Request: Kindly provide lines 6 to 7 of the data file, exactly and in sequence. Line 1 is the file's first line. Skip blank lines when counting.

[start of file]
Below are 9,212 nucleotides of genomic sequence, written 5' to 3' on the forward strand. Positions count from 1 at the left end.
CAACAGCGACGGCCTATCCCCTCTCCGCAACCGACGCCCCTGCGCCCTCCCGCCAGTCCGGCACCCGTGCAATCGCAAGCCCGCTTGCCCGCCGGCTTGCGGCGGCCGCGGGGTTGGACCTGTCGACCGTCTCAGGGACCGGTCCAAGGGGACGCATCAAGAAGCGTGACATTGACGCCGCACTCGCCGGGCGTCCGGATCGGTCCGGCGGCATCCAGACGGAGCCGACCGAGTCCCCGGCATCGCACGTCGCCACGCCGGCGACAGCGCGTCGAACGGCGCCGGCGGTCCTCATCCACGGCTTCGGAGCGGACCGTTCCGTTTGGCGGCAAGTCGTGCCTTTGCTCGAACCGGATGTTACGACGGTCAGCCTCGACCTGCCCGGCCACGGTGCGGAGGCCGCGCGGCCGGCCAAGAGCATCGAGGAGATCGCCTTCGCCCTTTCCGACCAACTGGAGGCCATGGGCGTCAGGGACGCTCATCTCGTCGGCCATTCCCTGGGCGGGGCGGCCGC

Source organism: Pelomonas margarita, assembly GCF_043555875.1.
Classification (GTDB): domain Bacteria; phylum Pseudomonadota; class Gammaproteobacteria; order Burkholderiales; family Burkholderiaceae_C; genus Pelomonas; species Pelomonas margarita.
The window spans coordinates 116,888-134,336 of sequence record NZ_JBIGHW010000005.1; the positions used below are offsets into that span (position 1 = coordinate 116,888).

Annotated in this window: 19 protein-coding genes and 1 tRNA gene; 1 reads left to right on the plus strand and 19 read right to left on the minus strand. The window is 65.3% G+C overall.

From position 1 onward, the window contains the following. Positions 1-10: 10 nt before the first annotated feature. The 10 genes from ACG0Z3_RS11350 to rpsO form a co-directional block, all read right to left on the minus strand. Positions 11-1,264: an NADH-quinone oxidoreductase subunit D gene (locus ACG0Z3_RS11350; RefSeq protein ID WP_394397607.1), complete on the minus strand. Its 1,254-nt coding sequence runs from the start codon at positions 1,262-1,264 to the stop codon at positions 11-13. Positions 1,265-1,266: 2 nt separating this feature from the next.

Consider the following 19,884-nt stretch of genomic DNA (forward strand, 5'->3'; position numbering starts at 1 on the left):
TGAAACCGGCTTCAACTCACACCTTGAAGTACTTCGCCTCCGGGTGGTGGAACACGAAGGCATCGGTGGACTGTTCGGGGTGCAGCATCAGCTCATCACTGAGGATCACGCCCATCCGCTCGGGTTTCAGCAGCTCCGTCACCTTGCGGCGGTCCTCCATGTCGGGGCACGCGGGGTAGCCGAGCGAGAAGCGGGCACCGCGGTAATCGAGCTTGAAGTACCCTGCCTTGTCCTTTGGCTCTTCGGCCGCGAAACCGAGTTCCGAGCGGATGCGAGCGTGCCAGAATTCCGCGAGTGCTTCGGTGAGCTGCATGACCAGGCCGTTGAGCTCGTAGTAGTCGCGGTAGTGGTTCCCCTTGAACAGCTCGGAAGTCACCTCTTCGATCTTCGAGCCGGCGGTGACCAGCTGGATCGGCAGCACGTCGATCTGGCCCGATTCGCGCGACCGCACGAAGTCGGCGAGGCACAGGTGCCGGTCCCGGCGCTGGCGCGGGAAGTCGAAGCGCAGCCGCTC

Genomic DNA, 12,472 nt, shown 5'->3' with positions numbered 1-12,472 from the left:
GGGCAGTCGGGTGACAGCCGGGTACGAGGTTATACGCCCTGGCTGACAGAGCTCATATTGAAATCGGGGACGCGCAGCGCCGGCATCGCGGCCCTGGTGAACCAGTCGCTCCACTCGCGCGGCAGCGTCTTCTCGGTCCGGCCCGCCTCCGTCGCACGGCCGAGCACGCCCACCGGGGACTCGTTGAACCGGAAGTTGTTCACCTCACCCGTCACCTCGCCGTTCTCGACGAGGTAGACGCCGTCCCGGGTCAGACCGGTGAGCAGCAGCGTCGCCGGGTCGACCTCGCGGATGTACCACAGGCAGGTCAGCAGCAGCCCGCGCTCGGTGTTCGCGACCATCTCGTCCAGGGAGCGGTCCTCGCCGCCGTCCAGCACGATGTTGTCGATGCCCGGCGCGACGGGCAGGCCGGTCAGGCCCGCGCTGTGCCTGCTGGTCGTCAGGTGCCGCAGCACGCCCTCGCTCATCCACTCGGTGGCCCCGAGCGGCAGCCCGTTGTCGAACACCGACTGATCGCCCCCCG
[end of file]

Annotated in this window: 19 protein-coding genes and 1 tRNA gene; 1 reads left to right on the plus strand and 19 read right to left on the minus strand. The window is 65.3% G+C overall.

From position 1 onward, the window contains the following. Positions 1-10: 10 nt before the first annotated feature. The 10 genes from ACG0Z3_RS11350 to rpsO form a co-directional block, all read right to left on the minus strand. Positions 11-1,264: an NADH-quinone oxidoreductase subunit D gene (locus ACG0Z3_RS11350; RefSeq protein ID WP_394397607.1), complete on the minus strand. Its 1,254-nt coding sequence runs from the start codon at positions 1,262-1,264 to the stop codon at positions 11-13. Positions 1,265-1,266: 2 nt separating this feature from the next.